Folio Number: Every page of a journal is numbered. This number is known as a folio number.[5] The folio number is used as a cross reference between the journal and the ledger accounts. The use of folio numbers makes it easy to refer back from the ledger account to the journal entry or forward from the journal entry to the ledger account. In addition, folio numbers are a check that all journal entries have been recorded in the ledger system.

Each ledger account has a folio number column. The name and page of the journal from which the ledger entry came is recorded in the folio number column.

Each journal has a folio number column. The number of the ledger account to which the journal entry was posted is recorded in the folio number column of the journal.

Cash money, eftpos, cheques, credit cards. Receipts and payments.

Credit sale of inventory on credit Purchases.

Cash Journals record items sold or purchased with cash and they also record income received (debtor payment, interest) and daily expenses. If the transaction is of a cash nature, you must be convinced that money/cheque/credit card was also exchanged at the time that the good or service was exchanged.

Credit Journals record purchases or sales on credit. If the transaction is of a credit nature, you will assume that the cash will be exchanged after the exchange of the good or service. At this stage, these will only be concerned with your firm acquiring stock and the selling of that stock to customers who will pay later.

Format of Special Journals

In the General Journal, transactions are recorded in several lines (see Figure 1), and each transaction is posted to the general ledger separately. For example, if fifty sales on account were made during one day, fifty ledger postings would have to be made to three general ledger accounts: Accounts Receivable, Sales, and Sale Tax Payable. In special journal, transactions are recorded in a single line, and the format of the journal made it possible to post only the total amount for each account to the general ledger. For example, if fifty sales on account were made during one day, only the total amount for Accounts Receivable, Sales, and Sales Tax Payable were posted to the general ledger. Thus the posting process is more efficient. Figure 2 shows the example formats of the Special Journals.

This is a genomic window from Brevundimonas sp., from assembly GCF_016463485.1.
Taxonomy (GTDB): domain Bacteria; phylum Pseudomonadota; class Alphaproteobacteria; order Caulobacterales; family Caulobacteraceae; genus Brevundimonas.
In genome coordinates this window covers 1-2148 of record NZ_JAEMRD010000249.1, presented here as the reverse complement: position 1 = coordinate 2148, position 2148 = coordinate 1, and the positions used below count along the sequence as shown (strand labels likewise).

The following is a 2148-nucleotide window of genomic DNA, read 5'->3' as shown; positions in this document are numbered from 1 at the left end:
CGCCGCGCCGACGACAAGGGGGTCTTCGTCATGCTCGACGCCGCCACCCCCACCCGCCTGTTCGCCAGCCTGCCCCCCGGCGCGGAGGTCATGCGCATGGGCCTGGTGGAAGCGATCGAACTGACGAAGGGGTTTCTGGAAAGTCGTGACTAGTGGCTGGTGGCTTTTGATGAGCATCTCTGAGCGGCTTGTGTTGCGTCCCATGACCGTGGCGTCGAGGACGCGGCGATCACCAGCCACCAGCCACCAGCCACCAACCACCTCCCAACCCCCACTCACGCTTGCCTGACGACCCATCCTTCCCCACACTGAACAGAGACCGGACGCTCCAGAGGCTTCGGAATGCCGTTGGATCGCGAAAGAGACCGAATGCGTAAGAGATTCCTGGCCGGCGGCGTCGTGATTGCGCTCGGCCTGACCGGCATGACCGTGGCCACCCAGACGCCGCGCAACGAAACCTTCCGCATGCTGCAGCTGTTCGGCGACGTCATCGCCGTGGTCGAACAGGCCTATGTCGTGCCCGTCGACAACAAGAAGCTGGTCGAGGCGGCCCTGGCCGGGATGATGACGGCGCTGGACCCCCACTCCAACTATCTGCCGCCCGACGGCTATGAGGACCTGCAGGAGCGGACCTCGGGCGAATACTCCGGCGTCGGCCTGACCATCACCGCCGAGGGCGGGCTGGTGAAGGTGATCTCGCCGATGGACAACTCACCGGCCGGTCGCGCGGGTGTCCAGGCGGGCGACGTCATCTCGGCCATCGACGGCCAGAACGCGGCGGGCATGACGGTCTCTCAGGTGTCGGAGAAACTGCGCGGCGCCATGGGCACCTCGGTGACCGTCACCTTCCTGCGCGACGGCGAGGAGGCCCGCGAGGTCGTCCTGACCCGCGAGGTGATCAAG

Date Sale No. To Whom Sold Post. Ref. Accounts Receivable Debit Sales Credit Sales Tax Payable Credit
April 1 900 A. Smith $1,000.00 $940.00 $60.00
April 1 901 B. Johnson $2,000.00 $1,880.00 $120.00
April 1 902 C. Chang $1,000.00 $940.00 $60.00
April 4 904 D. Garcia $1,000.00 $940.00 $60.00


Date Account Credited Post Ref. General Credit Accounts Receivable Credit Sales Credit Sales Tax Payable Credit Cash Debit
May 1 B. Johnson $1,000 $1,000
May 3 C. Chang $1,000 $1,000
May 5 A. Smith $1,000 $1,000
May 8 Interest Receivable $400 $400


Date Invoice No. From Whom Purchased Post Ref. Purchased Debit / Accounts Payable Credit
June 2 6321 BCD Corp. $12,000
June 5 12D Telecom8 Inc $800
June 21 412 Furniture-X $2,000


Date Check No. Account Debited Post Ref. General Debit Accounts Payable Debit Purchases Credit Cash Credit
July 1 1254 Rent Expense $1,200 $1,200
July 2 1255 BCD Corp. $1,200 $1,200
July 2 1256 Furniture-X $1,200 $1,200


  1. 1 2 Jerry J. Weygandt; Paul D. Kimmel; Donald E. Kieso (5 January 2010). Accounting Principles. John Wiley and Sons. p. 608. ISBN 978-0-470-57725-7. Retrieved 3 April 2012.
  2. Wallace W. Kravitz (1 September 1999). Bookkeeping the Easy Way. Barron's Educational Series. pp. 119–120. ISBN 978-0-7641-1079-5. Retrieved 6 April 2012.
  3. Claudia B. Gilbertson; Mark W. Lehman (12 March 2008). Fundamentals of Accounting: Course 1. Cengage Learning. p. 242. ISBN 978-0-538-44826-0. Retrieved 6 April 2012.
  4. Jan Bebbington; Rob Gray; Richard Laughlin (16 August 2001). Financial accounting: practice and principles. Cengage Learning EMEA. p. 6. ISBN 978-1-86152-771-4. Retrieved 6 April 2012.
  5. world of working accounting. Pearson South Africa. p. 93. ISBN 978-0-7986-6147-8. Retrieved 6 April 2012.

Heintz, James A. and Parry, Robert W. Jr. (2008). College Accounting (19th Edition) P440-459. Thomson South-Western. ISBN 978-0-324-37616-6